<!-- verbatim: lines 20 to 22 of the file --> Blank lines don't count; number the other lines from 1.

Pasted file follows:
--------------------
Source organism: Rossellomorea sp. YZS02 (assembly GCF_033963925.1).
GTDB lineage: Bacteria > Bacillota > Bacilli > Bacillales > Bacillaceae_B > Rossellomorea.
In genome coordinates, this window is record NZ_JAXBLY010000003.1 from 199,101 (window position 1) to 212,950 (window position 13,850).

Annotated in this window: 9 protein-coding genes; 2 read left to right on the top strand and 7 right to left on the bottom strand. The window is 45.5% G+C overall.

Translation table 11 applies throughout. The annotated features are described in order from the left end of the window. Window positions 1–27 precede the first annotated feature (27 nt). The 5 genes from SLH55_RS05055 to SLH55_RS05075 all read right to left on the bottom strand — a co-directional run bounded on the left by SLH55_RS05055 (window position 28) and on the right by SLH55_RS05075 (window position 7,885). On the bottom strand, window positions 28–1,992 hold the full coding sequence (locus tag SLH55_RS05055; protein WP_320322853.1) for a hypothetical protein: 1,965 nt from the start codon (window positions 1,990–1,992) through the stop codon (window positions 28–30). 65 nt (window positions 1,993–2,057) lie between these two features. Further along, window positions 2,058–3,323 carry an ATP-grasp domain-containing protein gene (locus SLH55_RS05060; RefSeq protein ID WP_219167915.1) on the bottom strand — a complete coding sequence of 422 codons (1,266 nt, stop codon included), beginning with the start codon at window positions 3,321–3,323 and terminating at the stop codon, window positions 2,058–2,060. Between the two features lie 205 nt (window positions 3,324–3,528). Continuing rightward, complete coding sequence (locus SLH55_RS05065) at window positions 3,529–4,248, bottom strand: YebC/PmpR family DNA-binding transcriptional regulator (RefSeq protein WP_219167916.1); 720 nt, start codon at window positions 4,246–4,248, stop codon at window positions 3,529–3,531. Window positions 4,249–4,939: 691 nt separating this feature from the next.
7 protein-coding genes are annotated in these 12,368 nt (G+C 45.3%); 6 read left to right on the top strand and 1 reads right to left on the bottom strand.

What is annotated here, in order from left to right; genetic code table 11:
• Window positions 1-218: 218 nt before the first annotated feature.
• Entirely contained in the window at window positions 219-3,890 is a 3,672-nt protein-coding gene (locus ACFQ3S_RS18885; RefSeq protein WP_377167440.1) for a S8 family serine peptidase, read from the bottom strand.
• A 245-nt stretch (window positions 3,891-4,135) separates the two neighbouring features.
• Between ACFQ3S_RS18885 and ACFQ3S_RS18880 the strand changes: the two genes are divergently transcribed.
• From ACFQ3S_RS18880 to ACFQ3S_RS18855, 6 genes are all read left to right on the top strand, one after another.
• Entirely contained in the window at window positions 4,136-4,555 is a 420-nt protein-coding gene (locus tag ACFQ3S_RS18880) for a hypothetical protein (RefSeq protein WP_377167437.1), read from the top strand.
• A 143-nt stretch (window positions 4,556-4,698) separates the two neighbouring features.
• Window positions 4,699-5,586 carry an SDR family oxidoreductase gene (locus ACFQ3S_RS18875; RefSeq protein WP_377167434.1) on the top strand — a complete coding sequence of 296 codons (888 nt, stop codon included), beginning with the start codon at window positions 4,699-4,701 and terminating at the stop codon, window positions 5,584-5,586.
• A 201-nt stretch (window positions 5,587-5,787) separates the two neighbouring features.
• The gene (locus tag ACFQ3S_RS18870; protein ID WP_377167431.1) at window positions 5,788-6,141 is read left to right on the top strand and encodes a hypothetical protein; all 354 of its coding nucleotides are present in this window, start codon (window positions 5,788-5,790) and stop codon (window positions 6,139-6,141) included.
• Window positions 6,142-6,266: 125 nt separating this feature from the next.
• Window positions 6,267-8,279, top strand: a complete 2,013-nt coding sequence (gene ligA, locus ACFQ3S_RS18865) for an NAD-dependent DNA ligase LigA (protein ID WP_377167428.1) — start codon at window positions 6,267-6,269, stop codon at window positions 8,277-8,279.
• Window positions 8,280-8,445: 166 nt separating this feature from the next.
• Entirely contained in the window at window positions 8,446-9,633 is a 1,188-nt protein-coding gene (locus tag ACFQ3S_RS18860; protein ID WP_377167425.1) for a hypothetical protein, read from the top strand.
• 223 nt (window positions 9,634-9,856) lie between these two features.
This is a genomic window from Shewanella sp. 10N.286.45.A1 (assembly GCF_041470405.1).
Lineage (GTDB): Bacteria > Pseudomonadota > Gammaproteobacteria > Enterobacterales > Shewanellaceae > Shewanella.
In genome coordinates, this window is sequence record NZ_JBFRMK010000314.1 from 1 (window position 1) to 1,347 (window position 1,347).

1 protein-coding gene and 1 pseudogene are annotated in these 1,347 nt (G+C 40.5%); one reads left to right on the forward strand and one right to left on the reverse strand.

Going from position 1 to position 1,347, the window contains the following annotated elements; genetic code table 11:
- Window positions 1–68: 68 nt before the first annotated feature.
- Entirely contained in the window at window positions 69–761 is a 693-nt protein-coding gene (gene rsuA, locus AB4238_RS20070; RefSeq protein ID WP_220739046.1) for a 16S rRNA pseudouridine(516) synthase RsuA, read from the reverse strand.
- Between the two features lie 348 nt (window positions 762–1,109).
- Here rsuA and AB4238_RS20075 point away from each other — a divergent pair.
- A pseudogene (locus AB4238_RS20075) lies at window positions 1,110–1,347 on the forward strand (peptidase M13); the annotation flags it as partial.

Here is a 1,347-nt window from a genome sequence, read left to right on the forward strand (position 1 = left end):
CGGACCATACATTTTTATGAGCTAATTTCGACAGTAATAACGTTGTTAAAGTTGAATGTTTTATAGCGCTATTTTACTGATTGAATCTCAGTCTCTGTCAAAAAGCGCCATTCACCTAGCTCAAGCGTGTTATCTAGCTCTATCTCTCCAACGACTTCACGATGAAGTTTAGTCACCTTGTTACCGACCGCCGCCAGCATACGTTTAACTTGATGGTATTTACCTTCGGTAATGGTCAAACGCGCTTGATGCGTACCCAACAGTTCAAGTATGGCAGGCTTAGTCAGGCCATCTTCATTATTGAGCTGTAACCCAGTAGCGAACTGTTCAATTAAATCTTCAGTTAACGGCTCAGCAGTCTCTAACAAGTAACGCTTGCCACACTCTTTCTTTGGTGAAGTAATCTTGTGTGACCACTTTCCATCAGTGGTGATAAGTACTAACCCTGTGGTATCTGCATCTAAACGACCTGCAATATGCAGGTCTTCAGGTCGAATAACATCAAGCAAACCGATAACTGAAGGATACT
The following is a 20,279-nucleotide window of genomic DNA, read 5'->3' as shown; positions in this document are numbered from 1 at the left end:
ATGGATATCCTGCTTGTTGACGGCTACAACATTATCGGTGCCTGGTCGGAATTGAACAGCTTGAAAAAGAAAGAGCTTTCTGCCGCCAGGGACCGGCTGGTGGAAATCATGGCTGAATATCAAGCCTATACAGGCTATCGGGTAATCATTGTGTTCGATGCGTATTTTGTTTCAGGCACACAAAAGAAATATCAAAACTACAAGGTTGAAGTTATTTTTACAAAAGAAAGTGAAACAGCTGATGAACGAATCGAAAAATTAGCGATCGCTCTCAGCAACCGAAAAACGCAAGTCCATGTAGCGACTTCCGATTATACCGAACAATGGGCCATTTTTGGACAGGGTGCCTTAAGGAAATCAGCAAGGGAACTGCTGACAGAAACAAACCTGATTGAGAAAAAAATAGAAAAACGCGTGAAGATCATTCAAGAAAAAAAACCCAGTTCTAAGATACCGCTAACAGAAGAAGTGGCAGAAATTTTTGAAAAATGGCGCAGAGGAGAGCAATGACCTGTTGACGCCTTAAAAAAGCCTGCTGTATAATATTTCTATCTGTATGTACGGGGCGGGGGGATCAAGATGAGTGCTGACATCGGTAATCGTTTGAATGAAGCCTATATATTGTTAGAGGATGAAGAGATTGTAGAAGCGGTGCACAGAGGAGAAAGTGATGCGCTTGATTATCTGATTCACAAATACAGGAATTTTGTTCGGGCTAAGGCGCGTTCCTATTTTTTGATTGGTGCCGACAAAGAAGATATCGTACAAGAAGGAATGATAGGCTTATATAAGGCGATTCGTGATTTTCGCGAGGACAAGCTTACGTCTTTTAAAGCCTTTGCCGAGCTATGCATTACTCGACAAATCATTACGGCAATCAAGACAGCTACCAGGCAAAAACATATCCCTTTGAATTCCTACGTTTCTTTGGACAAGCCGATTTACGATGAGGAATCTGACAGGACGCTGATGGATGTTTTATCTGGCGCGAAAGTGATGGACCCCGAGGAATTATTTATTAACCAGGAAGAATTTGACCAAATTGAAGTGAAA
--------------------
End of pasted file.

• Window positions 8,280-8,445: 166 nt separating this feature from the next.
• Entirely contained in the window at window positions 8,446-9,633 is a 1,188-nt protein-coding gene (locus tag ACFQ3S_RS18860; protein ID WP_377167425.1) for a hypothetical protein, read from the top strand.
• 223 nt (window positions 9,634-9,856) lie between these two features.